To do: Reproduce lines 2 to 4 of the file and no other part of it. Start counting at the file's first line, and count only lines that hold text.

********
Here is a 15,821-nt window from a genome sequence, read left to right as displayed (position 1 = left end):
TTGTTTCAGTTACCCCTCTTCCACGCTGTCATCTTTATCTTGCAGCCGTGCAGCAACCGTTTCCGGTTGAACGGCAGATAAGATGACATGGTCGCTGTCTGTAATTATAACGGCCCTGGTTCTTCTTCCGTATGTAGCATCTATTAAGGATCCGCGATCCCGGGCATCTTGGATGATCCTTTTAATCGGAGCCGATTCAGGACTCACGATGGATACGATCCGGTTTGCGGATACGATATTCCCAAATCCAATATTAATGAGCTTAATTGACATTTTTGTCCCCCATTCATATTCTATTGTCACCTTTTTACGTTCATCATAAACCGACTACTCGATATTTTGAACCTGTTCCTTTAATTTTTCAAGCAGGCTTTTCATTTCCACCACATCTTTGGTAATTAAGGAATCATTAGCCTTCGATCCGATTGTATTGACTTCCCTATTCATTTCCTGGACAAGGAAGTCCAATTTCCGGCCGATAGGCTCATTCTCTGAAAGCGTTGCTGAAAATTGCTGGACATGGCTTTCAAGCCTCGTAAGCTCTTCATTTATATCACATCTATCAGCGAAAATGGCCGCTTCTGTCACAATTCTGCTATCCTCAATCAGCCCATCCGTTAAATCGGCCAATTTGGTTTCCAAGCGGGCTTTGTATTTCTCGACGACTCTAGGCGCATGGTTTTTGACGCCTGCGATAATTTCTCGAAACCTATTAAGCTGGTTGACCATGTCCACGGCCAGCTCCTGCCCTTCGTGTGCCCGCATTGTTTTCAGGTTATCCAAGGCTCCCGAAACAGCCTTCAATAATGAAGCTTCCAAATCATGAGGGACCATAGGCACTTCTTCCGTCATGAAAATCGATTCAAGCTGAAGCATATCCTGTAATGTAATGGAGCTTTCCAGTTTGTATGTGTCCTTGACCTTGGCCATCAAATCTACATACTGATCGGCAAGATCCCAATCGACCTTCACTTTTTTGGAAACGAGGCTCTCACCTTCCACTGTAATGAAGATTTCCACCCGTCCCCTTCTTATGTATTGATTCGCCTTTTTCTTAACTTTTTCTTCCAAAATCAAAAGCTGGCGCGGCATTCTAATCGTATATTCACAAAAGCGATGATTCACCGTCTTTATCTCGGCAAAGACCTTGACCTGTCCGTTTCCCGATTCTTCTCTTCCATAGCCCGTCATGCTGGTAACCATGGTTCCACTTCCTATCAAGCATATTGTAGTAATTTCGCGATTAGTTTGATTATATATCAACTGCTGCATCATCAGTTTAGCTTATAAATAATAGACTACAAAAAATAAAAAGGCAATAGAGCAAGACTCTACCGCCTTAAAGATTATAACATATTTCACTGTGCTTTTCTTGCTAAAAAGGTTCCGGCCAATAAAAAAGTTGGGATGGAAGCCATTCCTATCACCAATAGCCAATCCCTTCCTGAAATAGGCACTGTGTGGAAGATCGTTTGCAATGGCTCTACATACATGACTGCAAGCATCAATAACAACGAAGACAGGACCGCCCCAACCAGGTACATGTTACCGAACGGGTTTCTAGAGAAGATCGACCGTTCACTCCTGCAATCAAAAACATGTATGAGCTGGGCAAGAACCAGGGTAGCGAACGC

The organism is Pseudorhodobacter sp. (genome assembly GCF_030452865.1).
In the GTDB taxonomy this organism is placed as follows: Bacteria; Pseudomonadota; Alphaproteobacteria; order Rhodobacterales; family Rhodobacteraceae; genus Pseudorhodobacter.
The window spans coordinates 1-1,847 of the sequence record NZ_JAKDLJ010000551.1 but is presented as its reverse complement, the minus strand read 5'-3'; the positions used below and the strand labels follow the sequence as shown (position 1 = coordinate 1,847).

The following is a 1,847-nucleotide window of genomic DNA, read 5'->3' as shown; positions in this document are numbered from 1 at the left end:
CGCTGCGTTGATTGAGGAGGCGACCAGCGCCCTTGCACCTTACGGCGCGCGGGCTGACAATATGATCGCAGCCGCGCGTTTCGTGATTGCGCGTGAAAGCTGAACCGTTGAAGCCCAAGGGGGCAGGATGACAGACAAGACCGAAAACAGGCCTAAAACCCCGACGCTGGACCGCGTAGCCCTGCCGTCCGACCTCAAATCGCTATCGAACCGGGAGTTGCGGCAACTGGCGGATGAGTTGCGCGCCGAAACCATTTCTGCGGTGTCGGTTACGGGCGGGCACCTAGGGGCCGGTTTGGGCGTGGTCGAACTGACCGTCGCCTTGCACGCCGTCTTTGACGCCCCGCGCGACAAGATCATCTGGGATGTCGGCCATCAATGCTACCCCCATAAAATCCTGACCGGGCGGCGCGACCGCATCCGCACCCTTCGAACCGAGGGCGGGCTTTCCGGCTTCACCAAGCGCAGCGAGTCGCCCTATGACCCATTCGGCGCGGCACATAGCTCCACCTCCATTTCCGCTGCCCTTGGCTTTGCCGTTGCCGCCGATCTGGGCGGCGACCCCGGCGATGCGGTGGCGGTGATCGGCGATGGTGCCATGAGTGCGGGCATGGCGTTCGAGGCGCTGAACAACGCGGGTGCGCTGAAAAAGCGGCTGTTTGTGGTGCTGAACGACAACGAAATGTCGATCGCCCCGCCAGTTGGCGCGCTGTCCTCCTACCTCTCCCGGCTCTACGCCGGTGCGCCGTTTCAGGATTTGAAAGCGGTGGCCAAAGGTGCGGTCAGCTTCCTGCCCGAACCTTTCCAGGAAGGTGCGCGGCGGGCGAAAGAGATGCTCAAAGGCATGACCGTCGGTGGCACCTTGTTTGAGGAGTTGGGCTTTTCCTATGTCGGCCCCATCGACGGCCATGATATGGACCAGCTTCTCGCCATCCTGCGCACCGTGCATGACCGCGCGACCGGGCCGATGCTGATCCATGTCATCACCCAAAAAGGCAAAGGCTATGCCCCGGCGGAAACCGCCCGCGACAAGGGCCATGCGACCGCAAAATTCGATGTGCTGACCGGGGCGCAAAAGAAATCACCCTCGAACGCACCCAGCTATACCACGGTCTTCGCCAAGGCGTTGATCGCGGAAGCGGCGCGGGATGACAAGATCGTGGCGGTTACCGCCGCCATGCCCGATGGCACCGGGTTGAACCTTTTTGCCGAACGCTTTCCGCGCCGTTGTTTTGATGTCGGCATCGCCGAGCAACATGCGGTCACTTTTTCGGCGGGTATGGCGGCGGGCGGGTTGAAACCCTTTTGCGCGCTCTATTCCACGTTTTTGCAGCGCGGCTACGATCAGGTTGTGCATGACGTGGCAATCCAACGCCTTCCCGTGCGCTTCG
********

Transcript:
TTGTTTCAGTTACCCCTCTTCCACGCTGTCATCTTTATCTTGCAGCCGTGCAGCAACCGTTTCCGGTTGAACGGCAGATAAGATGACATGGTCGCTGTCTGTAATTATAACGGCCCTGGTTCTTCTTCCGTATGTAGCATCTATTAAGGATCCGCGATCCCGGGCATCTTGGATGATCCTTTTAATCGGAGCCGATTCAGGACTCACGATGGATACGATCCGGTTTGCGGATACGATATTCCCAAATCCAATATTAATGAGCTTAATTGACATTTTTGTCCCCCATTCATATTCTATTGTCACCTTTTTACGTTCATCATAAACCGACTACTCGATATTTTGAACCTGTTCCTTTAATTTTTCAAGCAGGCTTTTCATTTCCACCACATCTTTGGTAATTAAGGAATCATTAGCCTTCGATCCGATTGTATTGACTTCCCTATTCATTTCCTGGACAAGGAAGTCCAATTTCCGGCCGATAGGCTCATTCTCTGAAAGCGTTGCTGAAAATTGCTGGACATGGCTTTCAAGCCTCGTAAGCTCTTCATTTATATCACATCTATCAGCGAAAATGGCCGCTTCTGTCACAATTCTGCTATCCTCAATCAGCCCATCCGTTAAATCGGCCAATTTGGTTTCCAAGCGGGCTTTGTATTTCTCGACGACTCTAGGCGCATGGTTTTTGACGCCTGCGATAATTTCTCGAAACCTATTAAGCTGGTTGACCATGTCCACGGCCAGCTCCTGCCCTTCGTGTGCCCGCATTGTTTTCAGGTTATCCAAGGCTCCCGAAACAGCCTTCAATAATGAAGCTTCCAAATCATGAGGGACCATAGGCACTTCTTCCGTCATGAAAATCGATTCAAGCTGAAGCATATCCTGTAATGTAATGGAGCTTTCCAGTTTGTATGTGTCCTTGACCTTGGCCATCAAATCTACATACTGATCGGCAAGATCCCAATCGACCTTCACTTTTTTGGAAACGAGGCTCTCACCTTCCACTGTAATGAAGATTTCCACCCGTCCCCTTCTTATGTATTGATTCGCCTTTTTCTTAACTTTTTCTTCCAAAATCAAAAGCTGGCGCGGCATTCTAATCGTATATTCACAAAAGCGATGATTCACCGTCTTTATCTCGGCAAAGACCTTGACCTGTCCGTTTCCCGATTCTTCTCTTCCATAGCCCGTCATGCTGGTAACCATGGTTCCACTTCCTATCAAGCATATTGTAGTAATTTCGCGATTAGTTTGATTATATATCAACTGCTGCATCATCAGTTTAGCTTATAAATAATAGACTACAAAAAATAAAAAGGCAATAGAGCAAGACTCTACCGCCTTAAAGATTATAACATATTTCACTGTGCTTTTCTTGCTAAAAAGGTTCCGGCCAATAAAAAAGTTGGGATGGAAGCCATTCCTATCACCAATAGCCAATCCCTTCCTGAAATAGGCACTGTGTGGAAGATCGTTTGCAATGGCTCTACATACATGACTGCAAGCATCAATAACAACGAAGACAGGACCGCCCCAACCAGGTACATGTTACCGAACGGGTTTCTAGAGAAGATCGACCGTTCACTCCTGCAATCAAAAACATGTATGAGCTGGGCAAGAACCAGGGTAGCGAACGC

The organism is Pseudorhodobacter sp. (genome assembly GCF_030452865.1).
In the GTDB taxonomy this organism is placed as follows: Bacteria; Pseudomonadota; Alphaproteobacteria; order Rhodobacterales; family Rhodobacteraceae; genus Pseudorhodobacter.